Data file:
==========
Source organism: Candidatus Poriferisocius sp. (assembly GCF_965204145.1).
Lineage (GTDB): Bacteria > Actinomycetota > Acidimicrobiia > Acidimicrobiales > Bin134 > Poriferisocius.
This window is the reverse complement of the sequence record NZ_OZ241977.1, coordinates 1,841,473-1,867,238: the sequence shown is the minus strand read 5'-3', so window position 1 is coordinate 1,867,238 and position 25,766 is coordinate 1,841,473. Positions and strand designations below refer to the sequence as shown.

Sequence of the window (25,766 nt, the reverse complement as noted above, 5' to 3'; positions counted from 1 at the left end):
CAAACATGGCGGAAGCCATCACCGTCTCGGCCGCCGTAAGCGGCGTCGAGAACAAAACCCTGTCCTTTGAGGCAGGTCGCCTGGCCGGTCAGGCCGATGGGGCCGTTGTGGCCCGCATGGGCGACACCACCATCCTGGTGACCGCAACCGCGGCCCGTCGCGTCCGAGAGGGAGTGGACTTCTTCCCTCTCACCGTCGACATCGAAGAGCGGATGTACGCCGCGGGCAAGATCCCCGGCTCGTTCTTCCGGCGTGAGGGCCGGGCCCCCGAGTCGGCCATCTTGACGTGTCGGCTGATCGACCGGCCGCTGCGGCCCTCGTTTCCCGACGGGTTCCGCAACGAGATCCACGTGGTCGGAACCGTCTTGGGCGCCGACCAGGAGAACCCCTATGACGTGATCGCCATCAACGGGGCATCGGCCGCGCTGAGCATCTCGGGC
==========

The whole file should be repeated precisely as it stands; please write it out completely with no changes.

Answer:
Source organism: Candidatus Poriferisocius sp. (assembly GCF_965204145.1).
Lineage (GTDB): Bacteria > Actinomycetota > Acidimicrobiia > Acidimicrobiales > Bin134 > Poriferisocius.
This window is the reverse complement of the sequence record NZ_OZ241977.1, coordinates 1,841,473-1,867,238: the sequence shown is the minus strand read 5'-3', so window position 1 is coordinate 1,867,238 and position 25,766 is coordinate 1,841,473. Positions and strand designations below refer to the sequence as shown.

Sequence of the window (25,766 nt, the reverse complement as noted above, 5' to 3'; positions counted from 1 at the left end):
CAAACATGGCGGAAGCCATCACCGTCTCGGCCGCCGTAAGCGGCGTCGAGAACAAAACCCTGTCCTTTGAGGCAGGTCGCCTGGCCGGTCAGGCCGATGGGGCCGTTGTGGCCCGCATGGGCGACACCACCATCCTGGTGACCGCAACCGCGGCCCGTCGCGTCCGAGAGGGAGTGGACTTCTTCCCTCTCACCGTCGACATCGAAGAGCGGATGTACGCCGCGGGCAAGATCCCCGGCTCGTTCTTCCGGCGTGAGGGCCGGGCCCCCGAGTCGGCCATCTTGACGTGTCGGCTGATCGACCGGCCGCTGCGGCCCTCGTTTCCCGACGGGTTCCGCAACGAGATCCACGTGGTCGGAACCGTCTTGGGCGCCGACCAGGAGAACCCCTATGACGTGATCGCCATCAACGGGGCATCGGCCGCGCTGAGCATCTCGGGC